Wednesday, August 31, 2005

Accountability and Leadership

Who won't Bush fire over the Katrina disaster? Just as in Iraq, the problems go right to the top. They belong at the feet of a man whose lack of interest in the nuts and bolts duties of his job should be apparent to us all by now. Who is the leader responsible for all of this?

For four years the Bush Administration has been talking about preparing for a terrorist nuclear or chemical attack on an American city. Billions of dollars have been diverted for security projects in venerable places like
Wyoming. At the same time the organizations responsible for coping with a disaster should it occur have been routinely short-changed or eliminated from the Homeland Security budget. Who is the leader responsible for protecting Americans?

Money needed to rebuild and upgrade levees in
Louisiana was diverted to Iraq and then wasted on no-bid contracts with Halliburton. National Guard troops desperately needed to help in Gulf Coast states are patrolling the streets of Baghdad, because there is no one else to do the job. Who is the leader responsible for this?

Over at K/O, Kid Oakland lays the cards on the table.

“…if, as initial reports have it, FEMA has been weakened and rolled into Homeland Security...we need to demand accountability. FEMA is a good program. It works. The citizens of Louisiana and Mississippi need FEMA right now, and will need the kind of support FEMA provides in the weeks and months to come. If it's been rolled into Homeland Security....then exactly WHO is the point person here? Where is the aid coming from? The response at this point seems to be ad they're making it up as they go.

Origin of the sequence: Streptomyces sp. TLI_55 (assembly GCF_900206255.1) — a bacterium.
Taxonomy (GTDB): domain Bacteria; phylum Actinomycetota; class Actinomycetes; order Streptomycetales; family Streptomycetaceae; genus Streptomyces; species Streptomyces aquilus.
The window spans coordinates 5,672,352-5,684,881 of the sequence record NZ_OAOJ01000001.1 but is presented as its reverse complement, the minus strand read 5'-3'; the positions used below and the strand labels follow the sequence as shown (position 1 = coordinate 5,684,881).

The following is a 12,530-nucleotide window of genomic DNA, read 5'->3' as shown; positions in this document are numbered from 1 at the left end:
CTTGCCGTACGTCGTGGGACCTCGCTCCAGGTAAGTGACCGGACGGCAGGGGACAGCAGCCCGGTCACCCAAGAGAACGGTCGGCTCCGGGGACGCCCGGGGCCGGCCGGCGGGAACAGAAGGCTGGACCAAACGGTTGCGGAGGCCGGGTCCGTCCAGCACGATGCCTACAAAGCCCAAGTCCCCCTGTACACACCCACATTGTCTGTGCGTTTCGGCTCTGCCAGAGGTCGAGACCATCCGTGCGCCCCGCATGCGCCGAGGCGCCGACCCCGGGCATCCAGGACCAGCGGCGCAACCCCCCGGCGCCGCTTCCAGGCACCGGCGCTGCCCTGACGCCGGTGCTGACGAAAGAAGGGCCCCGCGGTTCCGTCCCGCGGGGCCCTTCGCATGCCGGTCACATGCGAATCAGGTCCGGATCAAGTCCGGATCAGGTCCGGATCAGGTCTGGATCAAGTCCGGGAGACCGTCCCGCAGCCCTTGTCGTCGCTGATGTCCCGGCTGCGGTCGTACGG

We've suffered a major natural disaster. Who is the point person for our federal government? What were the contingency plans? As far as I know, aside from the President's statement, given at a press meetup on
Iraq, Donald Rumsfeld is the only figure to have spoken out. Why is that? Who is the leader here?”

Who is the leader here? It is a simple question. This disaster unfolded over a period of days. The potential magnitude of the disaster was understood as soon as Katrina cleared the Florida coast and began sucking energy from the warm gulf waters. While all this was happening, Bush vacationed and when he got tired of fishin', nappin', bikin', spittin' and brush clearin', he jumped on Air Force One and flew off to do some politicin' the friendly confines of Arizona and Coronado.

As AmericaBlog points out, newspapers are already asking why was the President sticking with his schedule, including yesterday's return to Crawford, instead of getting involved with saving lives and putting the U.S economy right.

The Arizona Republic questions Bush's decision to drop in on a retirement community on Monday, instead of getting involved with his job.

"In a way, the president of the United States is the eye of a constantly circulating political hurricane. Ordinarily, the fact that he made landfall in Arizona would be big news. The fact that there were war protesters outside the president's appearance might have meant something, too, were it not for the fact that an actual hurricane struck on the same day.

Bush could have pointed this out. He could have skipped Arizona for Washington, D.C. He could have said that war, immigration, Social Security, Medicare and the rest are important, but for this day let's put them aside, along with the rest of our personal and political special interests, and concentrate on the folks in the path of the storm."

Instead of leading by example and heading back to the office to roll up his sleeves and save some lives, Bush continued on with his West Coast swing. He had an important message to deliver about prescription medication, immigration and the end of World War II.

Who is the leader here? Where is he hiding? Why is he hiding?